On May 16, 2012, the parties advised the court that on May 11, 2012, with the help of the Hon. Edward A. Infante (Ret.) of JAMS, the parties reached an agreement in principle to resolve a class action filed by Chase credit card customers against Chase that I had previously written about on this blog.
About a year ago, on May 13, 2011, the District Court of the Northern District of California certified this case as a class action. Chase credit card customers allege in the complaint that they were offered balance transfer loans or loans in the form of blank checks that were connected to their credit cards, but with different terms. The plaintiffs also claim that the promotional rate loans offered by Chase had terms that were at low interest rates usually with APRs or interest rates set at 2.99% or 3.99% “for the life of the loan.” Chase used the promise of these low fixed rates for the life of the loan to induce consumers to transfer their balances from other credit card accounts to a Chase account. Most people paid a substantial balance transfer fee to Chase to lock in the promotional rates for as long as there was a balance remaining on the tranferred amounts.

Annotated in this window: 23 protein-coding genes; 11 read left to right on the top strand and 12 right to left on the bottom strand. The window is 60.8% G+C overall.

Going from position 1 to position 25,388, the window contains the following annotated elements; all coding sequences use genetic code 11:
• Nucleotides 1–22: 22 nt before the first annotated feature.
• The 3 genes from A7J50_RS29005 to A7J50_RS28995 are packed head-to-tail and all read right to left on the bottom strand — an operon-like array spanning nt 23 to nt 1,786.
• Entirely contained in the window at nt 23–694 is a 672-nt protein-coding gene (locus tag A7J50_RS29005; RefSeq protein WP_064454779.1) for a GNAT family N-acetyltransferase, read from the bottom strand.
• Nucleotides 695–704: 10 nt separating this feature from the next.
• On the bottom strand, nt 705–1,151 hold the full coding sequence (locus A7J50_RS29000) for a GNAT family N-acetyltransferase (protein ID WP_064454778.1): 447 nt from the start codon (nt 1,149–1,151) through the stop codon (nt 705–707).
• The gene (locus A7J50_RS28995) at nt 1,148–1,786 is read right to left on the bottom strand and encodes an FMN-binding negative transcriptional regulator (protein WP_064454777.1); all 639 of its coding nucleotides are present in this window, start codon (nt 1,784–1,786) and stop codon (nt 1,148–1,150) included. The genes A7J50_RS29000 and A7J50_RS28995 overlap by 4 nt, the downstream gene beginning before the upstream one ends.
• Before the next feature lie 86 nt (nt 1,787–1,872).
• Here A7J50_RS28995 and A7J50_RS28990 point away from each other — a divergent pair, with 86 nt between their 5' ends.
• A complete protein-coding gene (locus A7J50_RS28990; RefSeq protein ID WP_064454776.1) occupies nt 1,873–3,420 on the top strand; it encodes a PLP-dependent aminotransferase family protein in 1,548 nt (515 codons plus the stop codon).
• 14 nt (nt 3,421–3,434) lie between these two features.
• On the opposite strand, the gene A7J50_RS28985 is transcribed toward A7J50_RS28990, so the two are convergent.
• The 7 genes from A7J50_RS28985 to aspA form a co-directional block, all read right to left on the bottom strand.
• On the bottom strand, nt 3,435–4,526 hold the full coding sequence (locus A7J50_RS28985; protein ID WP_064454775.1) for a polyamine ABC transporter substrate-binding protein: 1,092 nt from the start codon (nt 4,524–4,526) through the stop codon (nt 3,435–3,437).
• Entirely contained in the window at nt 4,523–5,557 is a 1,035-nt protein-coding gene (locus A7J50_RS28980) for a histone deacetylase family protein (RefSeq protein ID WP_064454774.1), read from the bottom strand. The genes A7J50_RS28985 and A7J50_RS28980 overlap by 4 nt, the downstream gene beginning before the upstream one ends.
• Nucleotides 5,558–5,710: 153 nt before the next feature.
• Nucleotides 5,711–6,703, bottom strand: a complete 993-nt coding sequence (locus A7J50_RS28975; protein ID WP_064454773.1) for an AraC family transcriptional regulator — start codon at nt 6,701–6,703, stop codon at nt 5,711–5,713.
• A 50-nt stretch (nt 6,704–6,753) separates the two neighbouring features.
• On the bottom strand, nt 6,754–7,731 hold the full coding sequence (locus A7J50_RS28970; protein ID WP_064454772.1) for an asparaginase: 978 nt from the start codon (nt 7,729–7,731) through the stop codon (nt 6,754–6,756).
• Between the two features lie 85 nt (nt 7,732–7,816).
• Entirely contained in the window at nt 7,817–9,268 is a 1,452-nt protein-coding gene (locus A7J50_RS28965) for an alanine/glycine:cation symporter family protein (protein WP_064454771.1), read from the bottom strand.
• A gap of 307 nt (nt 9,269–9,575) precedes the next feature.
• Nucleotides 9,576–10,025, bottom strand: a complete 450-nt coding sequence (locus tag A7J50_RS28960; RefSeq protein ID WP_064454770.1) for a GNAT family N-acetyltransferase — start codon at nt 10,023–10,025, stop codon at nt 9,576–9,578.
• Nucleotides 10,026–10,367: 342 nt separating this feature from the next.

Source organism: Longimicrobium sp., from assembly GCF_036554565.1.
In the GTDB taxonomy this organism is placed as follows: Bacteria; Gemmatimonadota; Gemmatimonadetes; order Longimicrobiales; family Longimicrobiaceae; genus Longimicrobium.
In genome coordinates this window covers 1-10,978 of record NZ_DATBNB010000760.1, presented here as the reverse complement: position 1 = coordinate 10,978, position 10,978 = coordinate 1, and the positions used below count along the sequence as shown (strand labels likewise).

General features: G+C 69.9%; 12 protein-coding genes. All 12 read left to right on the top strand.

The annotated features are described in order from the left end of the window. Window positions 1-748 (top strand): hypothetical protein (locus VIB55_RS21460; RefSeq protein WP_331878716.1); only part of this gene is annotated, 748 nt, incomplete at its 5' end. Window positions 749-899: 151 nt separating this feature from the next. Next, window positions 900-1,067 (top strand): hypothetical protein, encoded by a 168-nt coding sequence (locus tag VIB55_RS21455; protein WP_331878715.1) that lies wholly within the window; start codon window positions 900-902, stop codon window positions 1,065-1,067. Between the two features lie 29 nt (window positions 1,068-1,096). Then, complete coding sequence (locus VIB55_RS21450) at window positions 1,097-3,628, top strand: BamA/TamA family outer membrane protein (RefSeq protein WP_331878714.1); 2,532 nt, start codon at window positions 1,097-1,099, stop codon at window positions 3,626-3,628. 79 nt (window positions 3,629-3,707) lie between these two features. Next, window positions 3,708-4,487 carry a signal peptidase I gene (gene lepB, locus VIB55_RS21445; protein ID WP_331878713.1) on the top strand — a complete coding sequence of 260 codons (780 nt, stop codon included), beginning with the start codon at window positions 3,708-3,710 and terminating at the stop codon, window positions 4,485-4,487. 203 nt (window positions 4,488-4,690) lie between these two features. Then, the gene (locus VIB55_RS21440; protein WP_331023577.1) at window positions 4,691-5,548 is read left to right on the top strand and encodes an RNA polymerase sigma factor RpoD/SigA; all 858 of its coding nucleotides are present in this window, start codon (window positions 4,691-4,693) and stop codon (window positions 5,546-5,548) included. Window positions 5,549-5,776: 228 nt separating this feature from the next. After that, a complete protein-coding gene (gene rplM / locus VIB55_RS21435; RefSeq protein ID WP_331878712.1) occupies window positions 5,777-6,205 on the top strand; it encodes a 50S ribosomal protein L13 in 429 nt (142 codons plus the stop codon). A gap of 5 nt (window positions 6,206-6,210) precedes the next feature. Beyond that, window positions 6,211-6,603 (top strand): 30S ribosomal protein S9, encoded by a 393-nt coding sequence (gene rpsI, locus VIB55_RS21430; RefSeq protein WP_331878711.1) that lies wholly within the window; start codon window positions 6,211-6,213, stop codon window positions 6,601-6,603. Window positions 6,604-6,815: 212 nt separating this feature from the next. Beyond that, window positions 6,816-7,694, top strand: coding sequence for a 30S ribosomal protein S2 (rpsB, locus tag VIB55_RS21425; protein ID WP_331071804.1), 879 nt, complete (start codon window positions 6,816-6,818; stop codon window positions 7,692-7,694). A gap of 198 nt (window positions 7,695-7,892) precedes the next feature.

In November 2008, Chase sent its customers a notice stating that the minimum monthly payments would go up by 150%, from 2% of the balance to 5% of the balance. The notice of change in terms sent by Chase also added a new finance charge misleadingly described as an “Account Service Charge of $10 per month.” This new account finance charge effectively increases the customers’ interest rates even more.
The case was set to go to trial soon, and this led to a mediation before Retired Judge Infante. The terms of the settlement have not been made public yet. The parties told the court that the terms of the agreement will be memorialized in a comprehensive written Settlement Agreement, which parties will file with the court as part of a motion for preliminary approval.